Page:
As the clinical pharmacy coordinator at University Physicians Hospital in Tucson, Kelly Green Boesen has a drug problem.
Her job now includes finding ways to work around the ever-increasing obstacle of drug shortages.
“It's the worst it's been since I’ve been a pharmacist,” she says. “This past year it's been things that you use for every patient, standards of therapy.”
Boesen, College of Pharmacy Class of 2000, cites several reasons drug shortages may occur, none of which are under her control: a lack of raw materials, recalled products, drug companies deciding to discontinue a drug and not giving competitors enough time to ramp up their production. Boesen doesn't know why shortages are so prevalent right now. But quirks in the market won't get her down. She's always up for a challenge.
“It forces you to talk to the physicians and figure out strategies to allocate the use for the correct patients,” she says. “For example, multivitamins can be given to a patient intravenously. But not every patient needs those if they can swallow a pill or take a tablet. With my job, I try to hone in on who needs the multivitamins injected and save those solutions for the people who really can't swallow the pills.”
Boesen's job title comes with a host of behind-the-scenes duties, allowing her to do different tasks every day. In addition to monitoring the hospital's drug selection, she's also busy managing other pharmacists’ clinical activities, representing the pharmacy on hospital committees, developing protocols for her staff and acting as the director for their new pharmacy residency program.
As a preceptor to UA COP students, Boesen manages two rotations in internal medicine and critical care. She often takes two and sometimes three students at a time. A demanding and knowledgable teacher, Boesen is well respected by students and educators alike. The College of Pharmacy named her 2011 Preceptor of the Year.
“She was a very tough preceptor who made me want to do better and learn more,” wrote one of the Class of 2011 students who nominated her. “It was the hardest rotation out of all of them and I loved it the most! She is a very dedicated woman who wants to teach and listen to you.”
During the rotation, Boesen completely immerses the students in the day-to-day life of a clinical pharmacist. This includes working directly with the pharmacists and medical team, speaking to patients and meeting afterwards to reflect.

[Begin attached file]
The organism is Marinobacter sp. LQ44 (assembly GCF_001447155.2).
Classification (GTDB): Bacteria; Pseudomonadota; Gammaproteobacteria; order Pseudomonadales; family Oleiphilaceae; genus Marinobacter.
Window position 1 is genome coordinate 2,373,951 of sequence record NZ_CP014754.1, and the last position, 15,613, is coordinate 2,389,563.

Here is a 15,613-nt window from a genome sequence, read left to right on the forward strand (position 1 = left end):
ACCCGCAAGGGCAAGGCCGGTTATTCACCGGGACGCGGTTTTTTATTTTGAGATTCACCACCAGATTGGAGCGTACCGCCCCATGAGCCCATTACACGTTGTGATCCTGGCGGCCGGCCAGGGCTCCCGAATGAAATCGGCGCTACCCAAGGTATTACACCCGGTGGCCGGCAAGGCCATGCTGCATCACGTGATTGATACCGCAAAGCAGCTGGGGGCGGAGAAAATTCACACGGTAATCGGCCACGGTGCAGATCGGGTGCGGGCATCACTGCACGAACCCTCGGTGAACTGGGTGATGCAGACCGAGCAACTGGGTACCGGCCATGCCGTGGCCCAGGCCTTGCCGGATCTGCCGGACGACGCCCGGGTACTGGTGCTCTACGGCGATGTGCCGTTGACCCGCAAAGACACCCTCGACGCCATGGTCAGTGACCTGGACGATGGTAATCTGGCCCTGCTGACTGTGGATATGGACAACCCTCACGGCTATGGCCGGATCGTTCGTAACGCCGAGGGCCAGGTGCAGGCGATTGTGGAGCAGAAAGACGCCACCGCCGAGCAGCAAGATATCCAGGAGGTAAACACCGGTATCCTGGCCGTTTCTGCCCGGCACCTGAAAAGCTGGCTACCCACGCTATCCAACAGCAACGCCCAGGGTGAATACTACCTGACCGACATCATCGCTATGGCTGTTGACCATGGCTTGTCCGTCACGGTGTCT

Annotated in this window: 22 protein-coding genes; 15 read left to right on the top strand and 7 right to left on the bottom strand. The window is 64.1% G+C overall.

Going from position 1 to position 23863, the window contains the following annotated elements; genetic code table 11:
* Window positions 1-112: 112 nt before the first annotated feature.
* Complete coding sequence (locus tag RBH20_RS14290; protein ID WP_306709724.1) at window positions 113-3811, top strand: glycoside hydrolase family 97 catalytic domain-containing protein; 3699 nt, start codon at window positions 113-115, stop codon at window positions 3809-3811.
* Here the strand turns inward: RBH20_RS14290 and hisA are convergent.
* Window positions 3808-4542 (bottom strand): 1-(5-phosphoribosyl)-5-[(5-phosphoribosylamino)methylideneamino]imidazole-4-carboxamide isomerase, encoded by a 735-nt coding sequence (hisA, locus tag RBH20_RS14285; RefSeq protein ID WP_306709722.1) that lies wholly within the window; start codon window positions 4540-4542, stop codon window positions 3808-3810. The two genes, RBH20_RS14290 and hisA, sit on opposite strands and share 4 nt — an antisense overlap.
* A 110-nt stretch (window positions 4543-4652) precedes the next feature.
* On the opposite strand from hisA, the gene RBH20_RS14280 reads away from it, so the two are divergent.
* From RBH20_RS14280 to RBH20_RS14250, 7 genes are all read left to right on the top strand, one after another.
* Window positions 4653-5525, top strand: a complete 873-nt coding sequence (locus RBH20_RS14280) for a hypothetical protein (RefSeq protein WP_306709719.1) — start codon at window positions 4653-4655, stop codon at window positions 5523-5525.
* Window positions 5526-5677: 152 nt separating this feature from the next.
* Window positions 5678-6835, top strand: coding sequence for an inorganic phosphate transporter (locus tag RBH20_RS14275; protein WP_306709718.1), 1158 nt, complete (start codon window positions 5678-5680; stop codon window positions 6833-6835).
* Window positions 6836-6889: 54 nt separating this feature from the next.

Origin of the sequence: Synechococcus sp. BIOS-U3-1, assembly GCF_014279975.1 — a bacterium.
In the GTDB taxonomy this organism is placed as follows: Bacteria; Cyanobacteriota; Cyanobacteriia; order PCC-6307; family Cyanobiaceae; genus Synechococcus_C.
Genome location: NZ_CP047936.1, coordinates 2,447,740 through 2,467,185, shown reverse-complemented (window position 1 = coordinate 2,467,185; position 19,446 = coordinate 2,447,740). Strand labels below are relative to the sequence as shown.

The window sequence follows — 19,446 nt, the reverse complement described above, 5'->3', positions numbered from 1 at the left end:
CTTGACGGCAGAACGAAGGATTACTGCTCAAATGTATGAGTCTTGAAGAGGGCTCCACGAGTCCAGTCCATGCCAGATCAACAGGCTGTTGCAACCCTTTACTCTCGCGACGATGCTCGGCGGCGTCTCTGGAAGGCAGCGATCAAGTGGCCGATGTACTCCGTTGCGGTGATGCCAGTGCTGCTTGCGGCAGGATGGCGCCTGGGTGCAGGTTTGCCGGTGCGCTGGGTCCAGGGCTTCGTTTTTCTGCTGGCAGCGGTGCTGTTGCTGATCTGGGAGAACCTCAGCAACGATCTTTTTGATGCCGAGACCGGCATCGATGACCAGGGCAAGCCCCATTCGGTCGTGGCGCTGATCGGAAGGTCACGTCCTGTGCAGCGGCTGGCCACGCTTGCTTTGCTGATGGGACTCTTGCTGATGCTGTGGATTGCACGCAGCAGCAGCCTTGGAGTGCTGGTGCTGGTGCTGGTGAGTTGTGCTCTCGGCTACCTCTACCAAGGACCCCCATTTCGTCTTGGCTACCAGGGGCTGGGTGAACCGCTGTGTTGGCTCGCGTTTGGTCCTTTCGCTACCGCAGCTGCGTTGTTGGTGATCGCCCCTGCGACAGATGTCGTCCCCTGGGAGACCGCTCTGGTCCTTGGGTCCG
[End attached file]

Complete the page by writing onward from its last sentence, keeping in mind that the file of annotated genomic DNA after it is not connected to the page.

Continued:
“We try to focus on issues as they come up with the students' own patients,” Boesen says. “If they have a patient who needs vancomycin, we're going to talk about it that day. We will discuss how to dose it, how to monitor it, and how to optimize therapy for that patient. Then while that patient is on that drug, you can watch what happens and see how it works.”
She continues: “In my rotation, I don't care that much that the students come in with everything memorized. The way that you approach a patient in the hospital setting is much different than the way you approach a patient in an outpatient pharmacy setting. We try to get people thinking that way: what they need to think about when they look at a patient and how to get the information they need to make decisions. Because you can look up anything. You don't really need to know it off the top of your head. That will come, but you need to know how to find it.”
Boesen's team prefers not to call themselves “clinical” pharmacists, because at UPHH, everyone is a clinical pharmacist. Even if you're in the outpatient area, she says, you're still “clinical” because you need to make interventions for the best interest of the patient. Every pharmacist makes recommendations about drug therapy. Everyone works together.
“I really work with a great team of people that make all this happen,” she says. “I can't do all this by myself.”
Well even if she can't, she'll surely give it her best try.